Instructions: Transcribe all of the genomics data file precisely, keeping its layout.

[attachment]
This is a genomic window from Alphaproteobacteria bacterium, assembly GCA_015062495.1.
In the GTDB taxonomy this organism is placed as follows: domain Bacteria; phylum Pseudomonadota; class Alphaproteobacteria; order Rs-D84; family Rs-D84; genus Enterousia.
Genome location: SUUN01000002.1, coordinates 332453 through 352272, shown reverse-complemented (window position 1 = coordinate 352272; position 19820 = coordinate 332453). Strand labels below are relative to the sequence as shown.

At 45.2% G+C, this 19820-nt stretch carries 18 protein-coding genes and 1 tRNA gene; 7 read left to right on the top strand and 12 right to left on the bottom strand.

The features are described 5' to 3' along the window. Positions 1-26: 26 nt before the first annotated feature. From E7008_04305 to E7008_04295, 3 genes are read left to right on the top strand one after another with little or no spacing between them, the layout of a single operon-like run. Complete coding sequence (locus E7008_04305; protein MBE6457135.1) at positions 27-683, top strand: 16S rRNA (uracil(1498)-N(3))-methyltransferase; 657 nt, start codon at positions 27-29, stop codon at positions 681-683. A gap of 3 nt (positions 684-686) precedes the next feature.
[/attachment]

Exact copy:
This is a genomic window from Alphaproteobacteria bacterium, assembly GCA_015062495.1.
In the GTDB taxonomy this organism is placed as follows: domain Bacteria; phylum Pseudomonadota; class Alphaproteobacteria; order Rs-D84; family Rs-D84; genus Enterousia.
Genome location: SUUN01000002.1, coordinates 332453 through 352272, shown reverse-complemented (window position 1 = coordinate 352272; position 19820 = coordinate 332453). Strand labels below are relative to the sequence as shown.

At 45.2% G+C, this 19820-nt stretch carries 18 protein-coding genes and 1 tRNA gene; 7 read left to right on the top strand and 12 right to left on the bottom strand.

The features are described 5' to 3' along the window. Positions 1-26: 26 nt before the first annotated feature. From E7008_04305 to E7008_04295, 3 genes are read left to right on the top strand one after another with little or no spacing between them, the layout of a single operon-like run. Complete coding sequence (locus E7008_04305; protein MBE6457135.1) at positions 27-683, top strand: 16S rRNA (uracil(1498)-N(3))-methyltransferase; 657 nt, start codon at positions 27-29, stop codon at positions 681-683. A gap of 3 nt (positions 684-686) precedes the next feature.